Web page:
Not long after finishing the “Black Floral” guitar I set my sites on the next one. I needed a new guitar. So sometime between late 2005 and early 2006 I found myself on eBay and snagged an Ibanez RG250DX. I think it was just white when I got it, I really can’t recall anymore to be honest. Not that it mattered, it was getting stripped immediately. It was right handed, so this was not for me, this was considered “practice” and an “experiment” from the get go. I had some new ideas I wanted to try out on this one.
It started with the print, a black and white oriental print, with a couple red lettered accents. It was earthy, with bamboo, a big tree, some shrubbery and mountains in the background. I had found it at the local fabric store. I positioned it, and laid it down, front and back of the guitar this time. I had boughten enough fabric to do some extras. Since this guitar had a pick guard, I didn’t wanna kill the flow of the fabric across the whole body by using just the solid white pick guard that came with it, so I decided to refinish the pick guard to match the guitar.
I made a template of the pick guard and lined it up over the fabric, eye-balling with the greatest of scrutiny to make it as precise of a match as possible. When it came time to glue down the fabric, it was another long round of eye-balling, a heavy sigh, and a “well, here we go.” When I got to the point where I could test out the placement I was very pleased to find that the alignment was pretty much dead on. The effect of not having to look at, or maybe just not notice as much what I believe to be the most unattractive part of a guitar, the pick guard, I found very satisfying.
The other new element to this guitar, albeit not nearly as exciting as matching the pattern of the body to the pick guard, was to create a matching headstock. This was simple, just apply the same process of the body to the headstock, only smaller. One thing I was learning to do with this guitar that I consider crucial to my artistic credit was to choose the placement of the pattern carefully. Since I wasn’t drawing these images, I had to do something to call myself “creative”. 🙂 But you can really change the overall look by the placement of the print and I take pride in my arrangements.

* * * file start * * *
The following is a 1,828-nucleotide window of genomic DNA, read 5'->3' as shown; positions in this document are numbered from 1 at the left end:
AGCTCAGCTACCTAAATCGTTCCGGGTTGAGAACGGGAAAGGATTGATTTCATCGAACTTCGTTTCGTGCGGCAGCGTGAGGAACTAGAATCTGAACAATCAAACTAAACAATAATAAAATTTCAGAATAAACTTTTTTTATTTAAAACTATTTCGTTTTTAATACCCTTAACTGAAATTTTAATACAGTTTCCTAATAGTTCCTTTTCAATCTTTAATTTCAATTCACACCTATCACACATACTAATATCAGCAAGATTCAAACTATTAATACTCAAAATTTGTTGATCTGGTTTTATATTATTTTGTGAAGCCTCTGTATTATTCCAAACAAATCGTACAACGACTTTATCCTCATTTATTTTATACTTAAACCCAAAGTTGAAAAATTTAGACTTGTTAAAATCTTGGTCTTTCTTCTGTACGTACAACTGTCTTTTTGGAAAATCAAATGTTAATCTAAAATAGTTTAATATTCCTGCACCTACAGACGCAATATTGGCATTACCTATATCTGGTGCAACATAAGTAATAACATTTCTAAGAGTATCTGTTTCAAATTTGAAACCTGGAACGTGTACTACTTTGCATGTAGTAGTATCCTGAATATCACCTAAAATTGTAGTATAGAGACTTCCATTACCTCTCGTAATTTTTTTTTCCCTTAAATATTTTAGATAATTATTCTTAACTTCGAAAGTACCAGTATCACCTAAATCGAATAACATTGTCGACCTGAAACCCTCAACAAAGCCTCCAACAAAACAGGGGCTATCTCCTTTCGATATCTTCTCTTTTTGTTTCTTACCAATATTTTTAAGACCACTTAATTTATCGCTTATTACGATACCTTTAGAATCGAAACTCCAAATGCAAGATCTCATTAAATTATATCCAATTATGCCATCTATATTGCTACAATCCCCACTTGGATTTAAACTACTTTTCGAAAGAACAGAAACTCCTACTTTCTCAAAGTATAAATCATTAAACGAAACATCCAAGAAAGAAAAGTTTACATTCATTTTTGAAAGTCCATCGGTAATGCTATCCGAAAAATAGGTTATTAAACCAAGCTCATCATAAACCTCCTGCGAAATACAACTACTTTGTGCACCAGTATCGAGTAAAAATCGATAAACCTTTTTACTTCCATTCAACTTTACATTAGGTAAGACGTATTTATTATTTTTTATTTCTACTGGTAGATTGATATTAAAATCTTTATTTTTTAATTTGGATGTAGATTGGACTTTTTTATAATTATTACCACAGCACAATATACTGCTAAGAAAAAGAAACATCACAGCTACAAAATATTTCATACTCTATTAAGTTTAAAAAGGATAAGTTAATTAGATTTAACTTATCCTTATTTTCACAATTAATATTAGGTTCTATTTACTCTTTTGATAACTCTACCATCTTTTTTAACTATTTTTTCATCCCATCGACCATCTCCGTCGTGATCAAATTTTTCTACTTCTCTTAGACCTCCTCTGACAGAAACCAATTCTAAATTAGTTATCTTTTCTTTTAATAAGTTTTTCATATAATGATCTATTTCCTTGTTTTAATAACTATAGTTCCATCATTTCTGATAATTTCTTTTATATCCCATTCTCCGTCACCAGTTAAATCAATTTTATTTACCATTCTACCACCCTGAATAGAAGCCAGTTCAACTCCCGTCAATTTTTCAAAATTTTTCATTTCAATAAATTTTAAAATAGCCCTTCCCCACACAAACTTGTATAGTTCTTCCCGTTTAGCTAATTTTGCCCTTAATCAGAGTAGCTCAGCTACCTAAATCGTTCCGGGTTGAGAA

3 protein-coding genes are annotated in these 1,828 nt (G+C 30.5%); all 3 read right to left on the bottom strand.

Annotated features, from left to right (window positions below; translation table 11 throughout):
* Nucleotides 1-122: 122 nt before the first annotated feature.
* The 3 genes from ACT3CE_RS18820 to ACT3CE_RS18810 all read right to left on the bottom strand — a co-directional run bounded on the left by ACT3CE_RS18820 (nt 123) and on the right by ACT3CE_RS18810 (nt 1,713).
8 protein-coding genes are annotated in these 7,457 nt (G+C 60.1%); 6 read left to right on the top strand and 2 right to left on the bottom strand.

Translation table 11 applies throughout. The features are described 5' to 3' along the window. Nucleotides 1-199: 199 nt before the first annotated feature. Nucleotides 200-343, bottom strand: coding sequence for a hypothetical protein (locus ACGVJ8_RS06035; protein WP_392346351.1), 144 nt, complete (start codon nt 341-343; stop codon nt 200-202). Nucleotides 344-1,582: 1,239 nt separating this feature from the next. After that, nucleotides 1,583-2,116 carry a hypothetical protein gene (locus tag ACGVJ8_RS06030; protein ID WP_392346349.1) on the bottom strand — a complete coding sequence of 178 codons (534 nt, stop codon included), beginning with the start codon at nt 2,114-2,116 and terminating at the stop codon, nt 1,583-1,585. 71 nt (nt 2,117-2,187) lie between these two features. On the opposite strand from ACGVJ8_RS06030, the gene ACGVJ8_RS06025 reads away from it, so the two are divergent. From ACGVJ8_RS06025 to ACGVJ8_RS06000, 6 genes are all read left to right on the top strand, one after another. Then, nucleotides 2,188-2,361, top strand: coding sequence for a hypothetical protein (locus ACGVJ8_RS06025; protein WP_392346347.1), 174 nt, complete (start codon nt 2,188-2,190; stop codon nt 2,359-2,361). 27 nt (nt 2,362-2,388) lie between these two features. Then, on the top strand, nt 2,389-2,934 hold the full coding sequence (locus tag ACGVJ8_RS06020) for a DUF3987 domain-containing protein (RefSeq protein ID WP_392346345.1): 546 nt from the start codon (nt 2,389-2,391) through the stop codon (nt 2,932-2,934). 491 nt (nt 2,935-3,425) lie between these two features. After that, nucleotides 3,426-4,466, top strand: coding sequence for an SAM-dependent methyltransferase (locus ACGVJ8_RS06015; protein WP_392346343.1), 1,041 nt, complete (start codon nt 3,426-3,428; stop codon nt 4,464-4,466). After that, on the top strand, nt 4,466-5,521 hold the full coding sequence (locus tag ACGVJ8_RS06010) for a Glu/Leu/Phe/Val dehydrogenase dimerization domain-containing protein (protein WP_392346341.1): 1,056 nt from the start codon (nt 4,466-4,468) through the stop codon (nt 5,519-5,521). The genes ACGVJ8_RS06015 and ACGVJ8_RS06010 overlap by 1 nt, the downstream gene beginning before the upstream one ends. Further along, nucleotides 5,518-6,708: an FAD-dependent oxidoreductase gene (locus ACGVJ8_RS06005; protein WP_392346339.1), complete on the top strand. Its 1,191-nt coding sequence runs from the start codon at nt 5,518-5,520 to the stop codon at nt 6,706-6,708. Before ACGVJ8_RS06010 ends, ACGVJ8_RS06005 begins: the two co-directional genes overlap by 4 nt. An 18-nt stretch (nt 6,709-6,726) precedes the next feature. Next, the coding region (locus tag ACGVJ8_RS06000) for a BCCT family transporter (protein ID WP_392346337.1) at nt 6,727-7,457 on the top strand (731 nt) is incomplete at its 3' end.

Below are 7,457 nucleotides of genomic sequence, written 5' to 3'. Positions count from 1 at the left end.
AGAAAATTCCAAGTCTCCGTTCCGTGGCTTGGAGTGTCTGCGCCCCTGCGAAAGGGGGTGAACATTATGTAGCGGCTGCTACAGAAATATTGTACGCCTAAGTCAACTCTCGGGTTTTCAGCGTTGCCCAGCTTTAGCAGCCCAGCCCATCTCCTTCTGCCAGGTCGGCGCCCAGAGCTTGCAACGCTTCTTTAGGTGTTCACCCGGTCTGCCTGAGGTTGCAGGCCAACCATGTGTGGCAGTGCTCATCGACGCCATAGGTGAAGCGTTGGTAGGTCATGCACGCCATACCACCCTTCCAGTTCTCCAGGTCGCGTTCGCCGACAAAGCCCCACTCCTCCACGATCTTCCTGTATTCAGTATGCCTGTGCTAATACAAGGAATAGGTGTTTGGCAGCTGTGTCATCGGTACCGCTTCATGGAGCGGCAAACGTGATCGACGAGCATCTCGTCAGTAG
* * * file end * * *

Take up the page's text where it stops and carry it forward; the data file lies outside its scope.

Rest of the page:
I had said in the beginning that fabric was glued to the front and back. Well, in the process of painting a burst I had gotten a bit too much overspray, but I liked it! That’s when the guitar got its name. There was a red haze over the landscape print that resembled a bloody fog. I liked it so much I shot a little more red, and then a little more, and sure enough, lost the affect and it was almost completely opaque.
That’s what happens when you get too close to something, you don’t notice the subtle changes until all of a sudden you’re staring at something completely different. So I didn’t care to sand it off and go backwards, I was ok with the look of a solid color back. After all, it gave me an excuse to do another one. 😉
I consider this guitar my first big success not only because of the features I implemented for the first time but because I found a resource that gave me essential knowledge in properly finishing an instrument to achieve that smooth, glass-like finish. The Guitar Reranch forum is a wonderful online resource with extremely knowledgeable and helpful individuals who are genuinely super nice people. I owe most of my guitar refinishing and general guitar knowledge to those folks over there and try to pay a little forward by remaining a regular contributing member and try to help others with their projects, usually fabric or material finishes. 🙂
Regrettably I ended up putting this one back on eBay, catch and release in the guitar world. Somebody in the UK purchased it so I packed it up and shipped it off overseas, haven’t seen it since. I knew I couldn’t keep em all but still don’t like letting them go. Just part of creating. The time you spend with your creations is always quality time, and when you put your energy into something that’s YOU, and it’s hard letting go of ourselves sometimes. But it’s an essential part of life, sharing yourself with the world.